I know that things will get tough at some point. They always do. But persisting through hardship is what separates successful people from those who never manage to get anything done. I've learned this myself the hard way. But now that I write down my goals, I know exactly what I'm struggling for. And I won't stop until I get there.
I write down my yearly, monthly, weekly and daily goals. Most of my monthly goals are small steps towards my yearly goals, my weekly goals are small steps towards my monthly goals, and so on. If what I'm doing this month won't help me get where I want to be at the end of this year, should I really be doing it?
I talk a lot about habits on here-- but there's a certain type of habit that's especially near and dear to my heart. Or a certain frequency of habit, I should say. The daily habit. I've found that whenever I want to make a change in my life, the best solution to it is implementing a daily habit.
My current lineup of daily habits is: floss, write a blog post, record a video, listen to a Chinese lesson, plan my day, play the violin. I also work on SETT every day, but I wouldn't really consider that to be a habit.
Every day really is a magic frequency. It's not just 40% more effective than five days a week-- it's one hundred percent more effective. When you do something every day, you remove a huge portion of possible excuses for not doing it. I know that when I had three-time-a-week habits, I would constantly renegotiate the schedule if I didn't feel like completing the habit on a particular day. You can't do that when you're doing it every day. You also never lose your momentum. If I don't write for a few days, my drive to write goes down. I find it harder to come up with topics, and harder to put the words together. But when I write every day, I'm alway in writer mode. I actually find it EASIER that writing once a week because every day it just comes naturally.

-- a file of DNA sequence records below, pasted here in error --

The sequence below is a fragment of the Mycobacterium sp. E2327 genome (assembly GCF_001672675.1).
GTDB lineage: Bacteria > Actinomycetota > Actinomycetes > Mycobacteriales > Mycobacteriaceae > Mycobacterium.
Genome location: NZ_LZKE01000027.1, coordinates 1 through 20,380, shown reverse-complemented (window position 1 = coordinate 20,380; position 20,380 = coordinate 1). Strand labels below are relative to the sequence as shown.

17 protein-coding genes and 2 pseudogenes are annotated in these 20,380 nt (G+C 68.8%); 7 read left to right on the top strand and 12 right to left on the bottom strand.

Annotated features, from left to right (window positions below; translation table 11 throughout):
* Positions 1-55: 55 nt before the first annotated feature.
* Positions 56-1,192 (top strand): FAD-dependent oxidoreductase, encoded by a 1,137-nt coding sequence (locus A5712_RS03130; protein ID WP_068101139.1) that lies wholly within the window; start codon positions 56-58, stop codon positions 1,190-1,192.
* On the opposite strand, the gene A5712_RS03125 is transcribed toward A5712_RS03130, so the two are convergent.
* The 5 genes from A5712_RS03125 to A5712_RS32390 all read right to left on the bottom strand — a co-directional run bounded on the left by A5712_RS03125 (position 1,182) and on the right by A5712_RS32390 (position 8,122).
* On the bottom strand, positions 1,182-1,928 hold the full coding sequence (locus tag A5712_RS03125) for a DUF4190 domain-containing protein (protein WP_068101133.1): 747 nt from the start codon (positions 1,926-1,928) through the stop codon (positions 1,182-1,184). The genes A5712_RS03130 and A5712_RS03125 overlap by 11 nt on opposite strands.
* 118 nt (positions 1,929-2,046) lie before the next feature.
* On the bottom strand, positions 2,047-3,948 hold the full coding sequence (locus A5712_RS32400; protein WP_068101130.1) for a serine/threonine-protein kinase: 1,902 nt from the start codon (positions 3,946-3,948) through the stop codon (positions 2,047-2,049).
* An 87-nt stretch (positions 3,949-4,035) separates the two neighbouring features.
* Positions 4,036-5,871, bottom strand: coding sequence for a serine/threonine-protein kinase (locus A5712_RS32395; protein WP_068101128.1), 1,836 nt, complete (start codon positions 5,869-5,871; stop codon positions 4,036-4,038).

When you do something every day, especially something with productive output, it almost feels like cheating. Most bloggers (including me for 6 years) never have more than one post in the can, ready to go. I have over thirty now. I could die today and keep up my posting frequency for four months. A year from now I'll have almost three hundred posts stored up. That's three years of posting twice a week. Because of the momentum, my weekly writing burden feels lower than it did when I wrote once a week.